Page 3723

3723 THE TWENTIETH CENTURY-THE GREAT WAR.

As has already been said, the sector

was a very quiet one in which there had

been no fighting of consequence for a

long time. It was in a place in which

the Germans would not be likely to undertake a serious offensive. In fact, both

they and the French used the region as a

resting place for tired divisions or for

those which were not of first rate character.

Still there was no telling what the Germans

might attempt. They might, for example,

endeavor to strike a blow against the men

from beyond seas with the idea of terrorizing those at home.

On the second day, the Americans

took their first prisoner. He was a young

fellow who was somewhat defective physically and had, therefore, been attached

to the landsturm regiment which was

facing the Americans. He had lost his

way and being suddenly attacked at close

quarters was mortally wounded by a

bayonet thrust before he was taken.

Desultory artillery firing took place, and

there was some scouting in No Man's

Land, but, for some time, the only casualties were an officer and one private, who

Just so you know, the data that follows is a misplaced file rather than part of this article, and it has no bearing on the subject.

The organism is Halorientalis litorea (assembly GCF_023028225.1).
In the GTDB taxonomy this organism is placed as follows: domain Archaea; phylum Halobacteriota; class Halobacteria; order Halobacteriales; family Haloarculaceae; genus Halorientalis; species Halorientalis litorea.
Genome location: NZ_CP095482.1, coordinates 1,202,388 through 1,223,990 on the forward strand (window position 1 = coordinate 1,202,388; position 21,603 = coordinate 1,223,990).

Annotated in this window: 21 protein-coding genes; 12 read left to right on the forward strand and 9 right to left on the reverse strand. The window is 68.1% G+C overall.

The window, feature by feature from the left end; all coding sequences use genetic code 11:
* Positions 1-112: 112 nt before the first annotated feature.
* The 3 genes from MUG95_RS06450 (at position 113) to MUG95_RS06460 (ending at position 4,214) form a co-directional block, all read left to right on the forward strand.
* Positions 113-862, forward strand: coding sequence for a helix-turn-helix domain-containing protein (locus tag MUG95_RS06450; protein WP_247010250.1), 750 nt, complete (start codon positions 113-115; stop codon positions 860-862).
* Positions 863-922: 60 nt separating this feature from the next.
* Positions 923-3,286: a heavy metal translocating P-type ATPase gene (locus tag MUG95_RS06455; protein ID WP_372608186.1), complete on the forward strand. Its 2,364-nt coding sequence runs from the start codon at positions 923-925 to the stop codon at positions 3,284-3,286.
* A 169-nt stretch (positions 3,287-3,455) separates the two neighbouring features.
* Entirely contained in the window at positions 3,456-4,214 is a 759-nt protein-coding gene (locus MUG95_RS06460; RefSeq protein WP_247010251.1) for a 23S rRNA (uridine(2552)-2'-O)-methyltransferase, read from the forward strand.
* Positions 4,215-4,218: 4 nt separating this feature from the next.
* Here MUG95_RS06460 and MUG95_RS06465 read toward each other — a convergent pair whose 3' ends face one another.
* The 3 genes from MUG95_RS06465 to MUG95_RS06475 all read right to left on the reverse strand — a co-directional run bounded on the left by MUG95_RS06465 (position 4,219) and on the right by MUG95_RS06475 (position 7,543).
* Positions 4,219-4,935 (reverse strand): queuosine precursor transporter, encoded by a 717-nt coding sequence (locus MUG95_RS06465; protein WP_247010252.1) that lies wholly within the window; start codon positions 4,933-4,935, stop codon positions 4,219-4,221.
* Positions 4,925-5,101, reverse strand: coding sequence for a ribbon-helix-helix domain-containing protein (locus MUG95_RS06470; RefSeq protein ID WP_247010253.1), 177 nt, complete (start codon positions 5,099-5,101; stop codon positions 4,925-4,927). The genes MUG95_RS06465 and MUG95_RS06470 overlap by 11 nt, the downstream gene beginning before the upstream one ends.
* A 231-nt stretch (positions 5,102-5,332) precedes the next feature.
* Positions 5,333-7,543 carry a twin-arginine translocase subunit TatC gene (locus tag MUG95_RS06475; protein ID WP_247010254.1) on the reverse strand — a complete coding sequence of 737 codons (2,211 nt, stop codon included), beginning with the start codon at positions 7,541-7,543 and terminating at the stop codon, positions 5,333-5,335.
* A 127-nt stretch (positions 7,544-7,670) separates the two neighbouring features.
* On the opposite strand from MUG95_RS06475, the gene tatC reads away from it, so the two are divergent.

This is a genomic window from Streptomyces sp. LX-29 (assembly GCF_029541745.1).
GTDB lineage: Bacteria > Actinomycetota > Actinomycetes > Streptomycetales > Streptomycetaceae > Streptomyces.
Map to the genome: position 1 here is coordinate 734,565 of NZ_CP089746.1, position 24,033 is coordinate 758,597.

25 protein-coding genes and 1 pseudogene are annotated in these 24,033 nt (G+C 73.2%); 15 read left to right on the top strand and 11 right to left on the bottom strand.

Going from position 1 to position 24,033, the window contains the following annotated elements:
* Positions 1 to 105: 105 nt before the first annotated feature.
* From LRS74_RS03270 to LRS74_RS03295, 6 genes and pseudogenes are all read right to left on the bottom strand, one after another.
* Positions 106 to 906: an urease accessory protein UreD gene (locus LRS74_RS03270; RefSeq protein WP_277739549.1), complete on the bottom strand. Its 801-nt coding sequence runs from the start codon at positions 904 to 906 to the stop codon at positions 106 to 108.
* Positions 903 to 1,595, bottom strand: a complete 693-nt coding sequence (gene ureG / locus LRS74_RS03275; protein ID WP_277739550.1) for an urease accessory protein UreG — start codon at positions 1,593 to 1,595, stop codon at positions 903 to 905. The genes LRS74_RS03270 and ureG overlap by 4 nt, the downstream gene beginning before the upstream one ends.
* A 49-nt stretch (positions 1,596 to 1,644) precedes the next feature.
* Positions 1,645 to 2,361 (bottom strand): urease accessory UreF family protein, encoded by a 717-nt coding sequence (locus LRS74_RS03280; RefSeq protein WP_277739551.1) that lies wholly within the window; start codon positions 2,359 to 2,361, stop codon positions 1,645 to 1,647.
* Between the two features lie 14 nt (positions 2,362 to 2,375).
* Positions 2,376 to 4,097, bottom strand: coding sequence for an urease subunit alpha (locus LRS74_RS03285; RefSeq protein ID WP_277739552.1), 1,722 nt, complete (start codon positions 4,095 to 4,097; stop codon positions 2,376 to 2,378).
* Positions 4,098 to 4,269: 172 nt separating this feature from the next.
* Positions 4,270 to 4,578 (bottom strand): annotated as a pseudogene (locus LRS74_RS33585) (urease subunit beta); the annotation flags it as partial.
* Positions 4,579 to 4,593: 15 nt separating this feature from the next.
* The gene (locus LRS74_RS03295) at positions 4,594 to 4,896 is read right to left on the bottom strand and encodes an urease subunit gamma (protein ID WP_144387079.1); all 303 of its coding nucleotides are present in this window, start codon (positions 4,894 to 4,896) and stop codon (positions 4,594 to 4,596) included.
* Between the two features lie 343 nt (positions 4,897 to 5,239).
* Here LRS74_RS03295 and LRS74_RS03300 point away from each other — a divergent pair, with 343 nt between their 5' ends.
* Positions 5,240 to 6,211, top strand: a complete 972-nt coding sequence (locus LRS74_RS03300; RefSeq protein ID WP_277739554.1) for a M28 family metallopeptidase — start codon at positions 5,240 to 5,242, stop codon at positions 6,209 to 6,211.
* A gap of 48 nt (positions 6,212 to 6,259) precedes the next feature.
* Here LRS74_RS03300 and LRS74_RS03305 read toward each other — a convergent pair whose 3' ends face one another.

were wounded by fragments of shell.

On November 3, a German war bulletin

laconically announced that "at the Rhine-Marne Canal, as a result of a reconnoitering

thrust, North American soldiers were

brought in as prisoners." The bulletin

aroused great interest in America and

proved to be true. Being anxious to

obtain information, the Germans had

planned a raid in force. They concentrated

the fire of a considerable number of guns

upon a section of trench. They penned

some of the Americans in their dugouts

with a box-barrage of bursting projectiles,

and then about 200 of the infantry dashed

into the position. In some places they

met hot resistance, and rifles, pistols,

hand grenades, knives, and bayonets were

freely used. When the Germans had